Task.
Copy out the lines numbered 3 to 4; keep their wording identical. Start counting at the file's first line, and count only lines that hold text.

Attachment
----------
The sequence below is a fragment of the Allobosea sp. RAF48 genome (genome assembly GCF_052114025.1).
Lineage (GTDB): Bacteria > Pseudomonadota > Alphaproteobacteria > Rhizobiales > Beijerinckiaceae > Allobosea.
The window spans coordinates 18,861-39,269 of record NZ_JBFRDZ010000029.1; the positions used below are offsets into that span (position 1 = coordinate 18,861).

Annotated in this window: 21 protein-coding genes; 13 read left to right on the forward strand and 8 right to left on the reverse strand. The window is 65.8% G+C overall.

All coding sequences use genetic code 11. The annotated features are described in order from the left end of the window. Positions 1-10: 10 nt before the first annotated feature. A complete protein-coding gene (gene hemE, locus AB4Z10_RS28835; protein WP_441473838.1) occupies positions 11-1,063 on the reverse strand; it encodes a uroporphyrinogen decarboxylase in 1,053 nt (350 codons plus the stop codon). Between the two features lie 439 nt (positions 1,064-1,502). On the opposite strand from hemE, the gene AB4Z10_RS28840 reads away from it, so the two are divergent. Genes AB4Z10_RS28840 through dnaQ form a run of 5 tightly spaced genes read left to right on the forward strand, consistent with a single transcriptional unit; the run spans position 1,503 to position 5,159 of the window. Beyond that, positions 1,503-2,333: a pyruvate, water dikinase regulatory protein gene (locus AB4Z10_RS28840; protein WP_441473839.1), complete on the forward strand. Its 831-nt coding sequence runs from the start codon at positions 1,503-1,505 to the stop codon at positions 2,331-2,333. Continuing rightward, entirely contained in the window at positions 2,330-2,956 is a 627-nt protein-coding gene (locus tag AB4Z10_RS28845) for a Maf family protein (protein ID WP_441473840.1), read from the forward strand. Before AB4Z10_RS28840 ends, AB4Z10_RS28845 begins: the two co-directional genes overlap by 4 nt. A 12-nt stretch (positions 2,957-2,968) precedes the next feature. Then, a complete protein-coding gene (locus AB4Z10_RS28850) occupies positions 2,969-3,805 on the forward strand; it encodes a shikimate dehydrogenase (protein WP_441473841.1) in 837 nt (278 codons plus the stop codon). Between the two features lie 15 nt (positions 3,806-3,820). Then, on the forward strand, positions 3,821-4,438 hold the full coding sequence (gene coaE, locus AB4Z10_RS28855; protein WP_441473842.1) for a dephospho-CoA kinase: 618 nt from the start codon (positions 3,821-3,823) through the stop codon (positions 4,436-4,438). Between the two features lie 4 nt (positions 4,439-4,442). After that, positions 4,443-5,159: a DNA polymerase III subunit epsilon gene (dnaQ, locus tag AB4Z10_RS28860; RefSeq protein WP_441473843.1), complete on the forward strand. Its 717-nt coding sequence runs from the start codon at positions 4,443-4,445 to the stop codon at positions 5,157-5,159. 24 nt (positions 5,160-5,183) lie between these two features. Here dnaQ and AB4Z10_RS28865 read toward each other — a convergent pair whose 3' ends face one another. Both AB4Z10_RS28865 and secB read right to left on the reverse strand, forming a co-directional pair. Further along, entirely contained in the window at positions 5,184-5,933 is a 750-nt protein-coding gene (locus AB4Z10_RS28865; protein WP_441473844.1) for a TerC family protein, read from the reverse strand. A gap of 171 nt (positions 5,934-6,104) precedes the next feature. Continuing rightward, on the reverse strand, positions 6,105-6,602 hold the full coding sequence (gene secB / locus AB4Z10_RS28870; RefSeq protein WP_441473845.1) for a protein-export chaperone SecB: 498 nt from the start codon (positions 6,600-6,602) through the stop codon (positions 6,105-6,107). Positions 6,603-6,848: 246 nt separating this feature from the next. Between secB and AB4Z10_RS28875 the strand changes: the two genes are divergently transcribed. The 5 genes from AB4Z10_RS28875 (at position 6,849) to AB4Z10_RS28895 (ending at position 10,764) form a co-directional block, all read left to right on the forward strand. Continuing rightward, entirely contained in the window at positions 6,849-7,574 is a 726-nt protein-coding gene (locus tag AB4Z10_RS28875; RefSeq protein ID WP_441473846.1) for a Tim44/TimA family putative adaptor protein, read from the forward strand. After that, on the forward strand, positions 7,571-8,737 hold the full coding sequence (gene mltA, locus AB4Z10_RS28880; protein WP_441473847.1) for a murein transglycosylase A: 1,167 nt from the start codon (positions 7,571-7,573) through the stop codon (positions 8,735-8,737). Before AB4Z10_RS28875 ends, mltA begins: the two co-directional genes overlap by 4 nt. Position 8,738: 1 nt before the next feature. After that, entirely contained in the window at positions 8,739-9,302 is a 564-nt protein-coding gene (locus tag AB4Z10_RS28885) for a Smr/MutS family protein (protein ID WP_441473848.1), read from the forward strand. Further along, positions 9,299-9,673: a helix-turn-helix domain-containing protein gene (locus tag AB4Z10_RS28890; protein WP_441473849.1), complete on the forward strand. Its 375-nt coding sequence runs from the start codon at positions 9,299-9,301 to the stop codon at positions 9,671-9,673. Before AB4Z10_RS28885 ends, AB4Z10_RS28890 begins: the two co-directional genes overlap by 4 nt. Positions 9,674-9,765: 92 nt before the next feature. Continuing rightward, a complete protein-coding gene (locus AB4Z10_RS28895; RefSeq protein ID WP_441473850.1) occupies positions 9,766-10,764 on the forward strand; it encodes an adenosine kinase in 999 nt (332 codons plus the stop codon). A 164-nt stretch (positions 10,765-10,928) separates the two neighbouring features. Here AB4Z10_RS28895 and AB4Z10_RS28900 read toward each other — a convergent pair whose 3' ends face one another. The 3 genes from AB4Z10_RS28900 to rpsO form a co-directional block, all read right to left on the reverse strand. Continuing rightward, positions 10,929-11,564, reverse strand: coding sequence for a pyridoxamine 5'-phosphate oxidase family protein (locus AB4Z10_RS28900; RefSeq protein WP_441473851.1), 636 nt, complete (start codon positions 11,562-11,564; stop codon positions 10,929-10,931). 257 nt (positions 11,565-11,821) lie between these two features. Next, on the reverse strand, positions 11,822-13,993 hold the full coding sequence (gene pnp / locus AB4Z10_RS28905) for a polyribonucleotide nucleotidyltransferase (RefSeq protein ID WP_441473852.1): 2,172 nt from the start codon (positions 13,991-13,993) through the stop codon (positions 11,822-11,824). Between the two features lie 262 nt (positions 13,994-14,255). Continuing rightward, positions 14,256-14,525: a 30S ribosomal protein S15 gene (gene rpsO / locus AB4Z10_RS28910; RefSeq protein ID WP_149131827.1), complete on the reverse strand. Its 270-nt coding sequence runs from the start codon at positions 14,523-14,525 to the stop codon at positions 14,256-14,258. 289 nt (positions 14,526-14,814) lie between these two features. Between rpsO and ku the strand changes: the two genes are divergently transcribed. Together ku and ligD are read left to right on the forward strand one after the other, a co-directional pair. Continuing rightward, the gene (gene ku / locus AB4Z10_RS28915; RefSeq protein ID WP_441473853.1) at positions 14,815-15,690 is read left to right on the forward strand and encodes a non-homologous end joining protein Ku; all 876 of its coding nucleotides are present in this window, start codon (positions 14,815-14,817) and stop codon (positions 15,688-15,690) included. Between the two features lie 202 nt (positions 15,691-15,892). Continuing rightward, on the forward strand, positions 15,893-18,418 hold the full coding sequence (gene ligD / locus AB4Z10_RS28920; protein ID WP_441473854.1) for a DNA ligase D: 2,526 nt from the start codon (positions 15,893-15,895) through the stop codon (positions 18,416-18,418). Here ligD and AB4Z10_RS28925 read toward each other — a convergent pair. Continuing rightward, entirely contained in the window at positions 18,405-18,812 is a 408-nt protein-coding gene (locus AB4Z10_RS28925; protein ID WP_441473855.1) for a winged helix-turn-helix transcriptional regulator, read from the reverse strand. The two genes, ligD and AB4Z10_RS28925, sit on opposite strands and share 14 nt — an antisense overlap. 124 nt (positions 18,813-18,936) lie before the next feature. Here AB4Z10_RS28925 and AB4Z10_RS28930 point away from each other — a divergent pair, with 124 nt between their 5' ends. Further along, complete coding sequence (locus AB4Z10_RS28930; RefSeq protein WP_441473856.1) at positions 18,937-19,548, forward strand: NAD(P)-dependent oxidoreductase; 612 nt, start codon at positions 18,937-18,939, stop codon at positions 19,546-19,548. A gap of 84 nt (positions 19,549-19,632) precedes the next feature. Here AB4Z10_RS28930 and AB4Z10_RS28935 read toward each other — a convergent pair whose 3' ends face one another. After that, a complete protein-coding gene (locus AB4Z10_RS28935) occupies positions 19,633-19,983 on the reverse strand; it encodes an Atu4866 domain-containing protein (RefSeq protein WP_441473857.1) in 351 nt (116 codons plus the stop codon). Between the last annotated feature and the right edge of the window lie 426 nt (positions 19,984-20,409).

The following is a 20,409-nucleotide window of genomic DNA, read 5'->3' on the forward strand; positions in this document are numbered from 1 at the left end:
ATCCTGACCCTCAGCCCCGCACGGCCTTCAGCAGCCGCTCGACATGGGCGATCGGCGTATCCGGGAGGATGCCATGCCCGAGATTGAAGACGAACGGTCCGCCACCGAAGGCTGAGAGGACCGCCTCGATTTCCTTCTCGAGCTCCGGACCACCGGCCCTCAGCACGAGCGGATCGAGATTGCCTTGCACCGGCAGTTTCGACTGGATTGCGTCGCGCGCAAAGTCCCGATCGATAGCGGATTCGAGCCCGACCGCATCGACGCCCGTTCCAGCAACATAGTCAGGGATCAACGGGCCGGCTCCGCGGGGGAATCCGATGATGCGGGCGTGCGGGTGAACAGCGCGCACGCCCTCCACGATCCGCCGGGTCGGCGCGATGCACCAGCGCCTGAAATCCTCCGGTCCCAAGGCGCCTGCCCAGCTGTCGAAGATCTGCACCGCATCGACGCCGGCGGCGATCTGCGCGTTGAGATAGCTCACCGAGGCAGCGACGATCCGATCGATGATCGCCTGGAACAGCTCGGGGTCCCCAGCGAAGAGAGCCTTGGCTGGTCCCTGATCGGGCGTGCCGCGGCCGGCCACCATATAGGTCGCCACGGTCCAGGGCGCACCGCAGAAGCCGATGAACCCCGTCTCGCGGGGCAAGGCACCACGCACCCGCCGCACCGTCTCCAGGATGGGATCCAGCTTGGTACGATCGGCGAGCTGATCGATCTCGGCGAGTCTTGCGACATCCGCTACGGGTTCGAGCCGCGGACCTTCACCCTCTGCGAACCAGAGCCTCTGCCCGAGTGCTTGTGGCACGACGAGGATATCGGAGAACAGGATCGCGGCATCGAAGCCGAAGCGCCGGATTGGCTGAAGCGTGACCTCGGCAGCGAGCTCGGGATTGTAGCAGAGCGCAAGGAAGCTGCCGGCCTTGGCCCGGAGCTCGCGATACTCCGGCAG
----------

The window spans coordinates 18,861-39,269 of record NZ_JBFRDZ010000029.1; the positions used below are offsets into that span (position 1 = coordinate 18,861).

Annotated in this window: 21 protein-coding genes; 13 read left to right on the forward strand and 8 right to left on the reverse strand. The window is 65.8% G+C overall.